DEFINITION – GAZES
Before visiting Chimopar, and based on the theory formulated by Stefano Boeri in his ‘Eclectic Atlases’, multiple lenses were established through which the site could be observed, addressing issues of inscription, stitches, scars, colour, post occupancy, play, canvas, alignment, order, object, labyrinth, nerves, blurring, exposure, erosion, skin, openness, light, ruin. Defining these different lenses or gazes towards the site enabled distinct interpretations of the site. The gaze frames the viewer’s position and each position offers an alternative reading of the site.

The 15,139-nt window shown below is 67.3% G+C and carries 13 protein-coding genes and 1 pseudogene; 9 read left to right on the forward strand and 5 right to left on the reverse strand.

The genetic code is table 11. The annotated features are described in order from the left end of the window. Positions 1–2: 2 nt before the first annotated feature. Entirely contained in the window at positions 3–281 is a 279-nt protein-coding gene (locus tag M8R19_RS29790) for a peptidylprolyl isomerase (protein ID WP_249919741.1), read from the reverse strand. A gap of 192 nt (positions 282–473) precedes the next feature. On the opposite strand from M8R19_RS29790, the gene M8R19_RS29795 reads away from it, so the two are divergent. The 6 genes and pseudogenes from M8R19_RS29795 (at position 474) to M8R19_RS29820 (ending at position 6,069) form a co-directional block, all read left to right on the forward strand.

The labyrinth, a complex network of pathways and walls, became the first lens through which the site was observed. Before the initial visit, the site was explored from a distance by tracing the visible networks. Whilst this was a very limited view, it did allow for a spatial conception of the site. Ruined structures appeared as a collection of objects sunken within the landscape, pathways and roads formed inscriptions within the surface of the land, and the network of overlaid pipes formed connections between the structures and pathways. The labyrinth’s model (fig. 1) framed the site as a network of defined paths and structures and became a tool in navigating through the space.